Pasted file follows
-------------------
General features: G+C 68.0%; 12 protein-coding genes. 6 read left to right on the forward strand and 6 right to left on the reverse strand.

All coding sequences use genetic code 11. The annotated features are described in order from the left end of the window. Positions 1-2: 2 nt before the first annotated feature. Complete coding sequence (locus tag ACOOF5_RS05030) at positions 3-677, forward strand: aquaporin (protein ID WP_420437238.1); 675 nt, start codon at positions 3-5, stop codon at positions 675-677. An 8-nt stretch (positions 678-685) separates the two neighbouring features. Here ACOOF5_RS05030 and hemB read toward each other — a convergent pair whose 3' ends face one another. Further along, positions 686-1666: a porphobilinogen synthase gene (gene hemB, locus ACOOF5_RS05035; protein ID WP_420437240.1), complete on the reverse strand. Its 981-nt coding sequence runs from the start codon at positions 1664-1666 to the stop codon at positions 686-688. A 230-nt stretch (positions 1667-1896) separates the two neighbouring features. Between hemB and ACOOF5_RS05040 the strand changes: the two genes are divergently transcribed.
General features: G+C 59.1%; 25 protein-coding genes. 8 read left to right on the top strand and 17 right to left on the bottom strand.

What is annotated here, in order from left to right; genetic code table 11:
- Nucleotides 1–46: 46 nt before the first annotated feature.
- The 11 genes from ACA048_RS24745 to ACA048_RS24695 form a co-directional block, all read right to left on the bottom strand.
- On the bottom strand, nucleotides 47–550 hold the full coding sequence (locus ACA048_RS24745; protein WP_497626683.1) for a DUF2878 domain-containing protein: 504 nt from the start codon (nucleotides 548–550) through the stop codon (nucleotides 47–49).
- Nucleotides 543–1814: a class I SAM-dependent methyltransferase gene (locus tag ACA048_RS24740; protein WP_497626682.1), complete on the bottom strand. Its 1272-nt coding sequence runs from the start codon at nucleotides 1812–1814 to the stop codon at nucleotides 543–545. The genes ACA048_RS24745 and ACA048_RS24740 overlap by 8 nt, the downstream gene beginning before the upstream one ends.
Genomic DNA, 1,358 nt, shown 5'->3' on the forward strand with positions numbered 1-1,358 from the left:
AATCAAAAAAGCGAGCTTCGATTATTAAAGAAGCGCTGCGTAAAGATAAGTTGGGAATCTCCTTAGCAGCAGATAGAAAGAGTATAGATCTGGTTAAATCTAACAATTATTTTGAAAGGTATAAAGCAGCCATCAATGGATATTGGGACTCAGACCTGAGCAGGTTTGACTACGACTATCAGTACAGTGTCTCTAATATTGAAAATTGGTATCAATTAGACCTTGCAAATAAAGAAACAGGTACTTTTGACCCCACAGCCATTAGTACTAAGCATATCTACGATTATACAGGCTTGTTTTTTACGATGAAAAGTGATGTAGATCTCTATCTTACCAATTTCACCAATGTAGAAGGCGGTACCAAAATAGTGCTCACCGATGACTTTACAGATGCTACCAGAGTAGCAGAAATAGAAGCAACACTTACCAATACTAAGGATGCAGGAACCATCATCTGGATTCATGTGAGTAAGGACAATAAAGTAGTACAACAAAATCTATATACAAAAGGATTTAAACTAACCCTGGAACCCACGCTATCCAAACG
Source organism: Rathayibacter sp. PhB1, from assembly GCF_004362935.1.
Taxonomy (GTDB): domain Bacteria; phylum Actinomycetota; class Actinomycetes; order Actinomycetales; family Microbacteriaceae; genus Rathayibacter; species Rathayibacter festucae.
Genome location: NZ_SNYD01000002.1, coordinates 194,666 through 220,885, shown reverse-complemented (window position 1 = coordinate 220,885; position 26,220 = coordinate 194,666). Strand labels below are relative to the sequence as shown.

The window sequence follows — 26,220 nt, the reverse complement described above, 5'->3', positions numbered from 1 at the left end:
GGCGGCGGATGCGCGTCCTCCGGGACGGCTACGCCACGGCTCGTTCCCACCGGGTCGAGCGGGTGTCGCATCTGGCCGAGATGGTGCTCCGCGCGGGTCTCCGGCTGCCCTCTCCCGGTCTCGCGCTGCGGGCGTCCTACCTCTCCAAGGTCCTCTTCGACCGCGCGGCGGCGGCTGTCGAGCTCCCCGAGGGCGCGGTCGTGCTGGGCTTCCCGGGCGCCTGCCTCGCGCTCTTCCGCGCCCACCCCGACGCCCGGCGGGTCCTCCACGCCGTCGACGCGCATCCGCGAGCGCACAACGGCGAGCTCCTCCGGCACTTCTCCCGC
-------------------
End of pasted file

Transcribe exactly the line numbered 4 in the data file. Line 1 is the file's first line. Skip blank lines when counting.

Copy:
What is annotated here, in order from left to right; genetic code table 11: